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Green Deal Q&A – your questions answered

Everything you always wanted to know about the Green Deal but were afraid to ask…

January 28th marks the beginning of the coalition’s Green Deal, which will see properties across the UK offered government support to increase the energy efficiency of their home and help to lower energy bills.

It is hoped the scheme will help millions of homeowners and curb rising energy bills, while improving the sustainability of properties across the UK, which will benefit current homeowners and future generations alike.

How does it work?

Properties will first be visited by an assessor, after which an approved Green Deal partner will make recommendations on how to improve the efficiency on the home based on the person’s initial responses.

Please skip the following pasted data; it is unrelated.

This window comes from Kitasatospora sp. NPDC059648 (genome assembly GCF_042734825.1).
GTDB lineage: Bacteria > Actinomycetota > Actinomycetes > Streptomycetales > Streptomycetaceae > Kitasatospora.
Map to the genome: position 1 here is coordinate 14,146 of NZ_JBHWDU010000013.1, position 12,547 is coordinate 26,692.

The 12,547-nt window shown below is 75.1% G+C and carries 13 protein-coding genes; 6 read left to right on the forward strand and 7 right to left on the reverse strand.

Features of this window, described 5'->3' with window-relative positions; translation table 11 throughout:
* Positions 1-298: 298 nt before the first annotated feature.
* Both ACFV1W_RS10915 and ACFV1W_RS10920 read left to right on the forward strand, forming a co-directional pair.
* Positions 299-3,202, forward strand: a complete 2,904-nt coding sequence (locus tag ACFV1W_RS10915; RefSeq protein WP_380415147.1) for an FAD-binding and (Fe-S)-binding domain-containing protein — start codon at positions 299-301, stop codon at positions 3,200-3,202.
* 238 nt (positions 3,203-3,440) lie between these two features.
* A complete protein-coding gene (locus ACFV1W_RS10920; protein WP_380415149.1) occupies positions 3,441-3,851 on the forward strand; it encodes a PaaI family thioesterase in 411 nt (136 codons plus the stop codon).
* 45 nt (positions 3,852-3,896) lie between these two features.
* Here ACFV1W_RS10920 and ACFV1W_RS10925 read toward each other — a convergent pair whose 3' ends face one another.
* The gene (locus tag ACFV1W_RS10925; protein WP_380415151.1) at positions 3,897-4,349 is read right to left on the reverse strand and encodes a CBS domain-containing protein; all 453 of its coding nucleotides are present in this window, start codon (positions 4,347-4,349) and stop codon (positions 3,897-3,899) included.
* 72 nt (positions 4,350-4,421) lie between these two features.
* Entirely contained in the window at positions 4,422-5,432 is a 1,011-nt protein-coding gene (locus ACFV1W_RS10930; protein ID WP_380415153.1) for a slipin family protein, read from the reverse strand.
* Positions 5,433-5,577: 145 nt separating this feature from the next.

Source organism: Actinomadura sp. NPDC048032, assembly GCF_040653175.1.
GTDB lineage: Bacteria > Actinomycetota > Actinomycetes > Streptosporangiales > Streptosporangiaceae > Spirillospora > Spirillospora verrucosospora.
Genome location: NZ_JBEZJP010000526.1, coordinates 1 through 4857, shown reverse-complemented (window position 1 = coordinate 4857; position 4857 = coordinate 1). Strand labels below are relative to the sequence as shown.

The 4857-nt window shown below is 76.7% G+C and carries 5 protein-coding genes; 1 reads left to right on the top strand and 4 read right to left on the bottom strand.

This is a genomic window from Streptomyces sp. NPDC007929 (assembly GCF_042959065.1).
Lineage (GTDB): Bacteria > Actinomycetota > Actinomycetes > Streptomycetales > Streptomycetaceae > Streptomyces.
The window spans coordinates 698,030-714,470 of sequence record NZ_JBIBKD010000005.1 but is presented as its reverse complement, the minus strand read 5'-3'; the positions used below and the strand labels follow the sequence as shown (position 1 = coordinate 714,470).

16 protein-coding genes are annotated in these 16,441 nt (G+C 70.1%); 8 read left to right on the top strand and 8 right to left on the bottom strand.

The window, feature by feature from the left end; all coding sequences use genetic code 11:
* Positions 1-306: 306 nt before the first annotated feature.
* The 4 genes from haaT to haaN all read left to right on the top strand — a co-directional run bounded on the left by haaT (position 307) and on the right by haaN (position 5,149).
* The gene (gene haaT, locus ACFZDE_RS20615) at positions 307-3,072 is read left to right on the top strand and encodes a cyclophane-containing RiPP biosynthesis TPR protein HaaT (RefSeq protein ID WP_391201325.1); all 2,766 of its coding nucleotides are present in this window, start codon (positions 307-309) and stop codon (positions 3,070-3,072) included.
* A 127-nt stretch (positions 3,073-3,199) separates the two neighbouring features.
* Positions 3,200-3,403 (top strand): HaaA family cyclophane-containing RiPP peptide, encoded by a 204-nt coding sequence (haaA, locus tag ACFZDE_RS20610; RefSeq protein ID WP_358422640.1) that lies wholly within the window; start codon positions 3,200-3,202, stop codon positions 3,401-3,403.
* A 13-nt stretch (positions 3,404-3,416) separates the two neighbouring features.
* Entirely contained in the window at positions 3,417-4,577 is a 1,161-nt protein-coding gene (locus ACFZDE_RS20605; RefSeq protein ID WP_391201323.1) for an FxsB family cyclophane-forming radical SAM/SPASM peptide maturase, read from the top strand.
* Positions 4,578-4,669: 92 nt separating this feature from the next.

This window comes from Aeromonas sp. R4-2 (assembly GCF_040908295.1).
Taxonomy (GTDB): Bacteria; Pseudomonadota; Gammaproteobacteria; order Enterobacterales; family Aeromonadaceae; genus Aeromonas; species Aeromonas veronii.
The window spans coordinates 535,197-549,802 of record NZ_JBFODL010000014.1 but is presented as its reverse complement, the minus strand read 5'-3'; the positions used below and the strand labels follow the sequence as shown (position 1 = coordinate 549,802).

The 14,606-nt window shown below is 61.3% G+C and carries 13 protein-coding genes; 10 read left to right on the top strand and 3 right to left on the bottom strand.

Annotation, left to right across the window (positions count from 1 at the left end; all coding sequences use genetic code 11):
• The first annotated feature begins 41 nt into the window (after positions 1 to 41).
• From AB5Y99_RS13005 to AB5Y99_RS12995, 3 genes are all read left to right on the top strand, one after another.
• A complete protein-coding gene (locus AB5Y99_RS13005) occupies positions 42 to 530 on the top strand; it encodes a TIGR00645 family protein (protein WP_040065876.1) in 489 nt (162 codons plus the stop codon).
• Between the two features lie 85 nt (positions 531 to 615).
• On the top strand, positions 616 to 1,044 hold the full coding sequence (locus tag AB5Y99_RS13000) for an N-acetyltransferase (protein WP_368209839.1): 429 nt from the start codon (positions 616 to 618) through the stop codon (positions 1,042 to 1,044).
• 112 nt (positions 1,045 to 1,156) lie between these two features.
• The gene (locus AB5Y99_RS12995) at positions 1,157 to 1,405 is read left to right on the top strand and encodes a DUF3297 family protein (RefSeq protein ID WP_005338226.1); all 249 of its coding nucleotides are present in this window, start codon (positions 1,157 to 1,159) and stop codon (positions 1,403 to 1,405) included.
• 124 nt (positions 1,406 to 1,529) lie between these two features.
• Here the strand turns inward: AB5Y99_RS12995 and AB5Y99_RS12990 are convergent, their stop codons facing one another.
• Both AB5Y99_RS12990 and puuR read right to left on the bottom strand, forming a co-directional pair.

These could range from the installation of double-glazing and insulation to new heating systems, the cost of which will be met by taking out a loan with the Green Deal Finance Company.

This not-for-profit organisation is backed by the government and will see loans repaid through electricity bills over a period of 25 years.

How much will I save?

The government has stressed that there is no guarantee that the savings will match or exceed the cost of the loans they take out to make the initial improvements, but industry experts estimate that it is likely.

According to the Department of Energy and Climate Change, those who wish to take out Green Deal loans will repay them at a maximum rate of 6.92%, with the amount people can borrow capped at £10,000.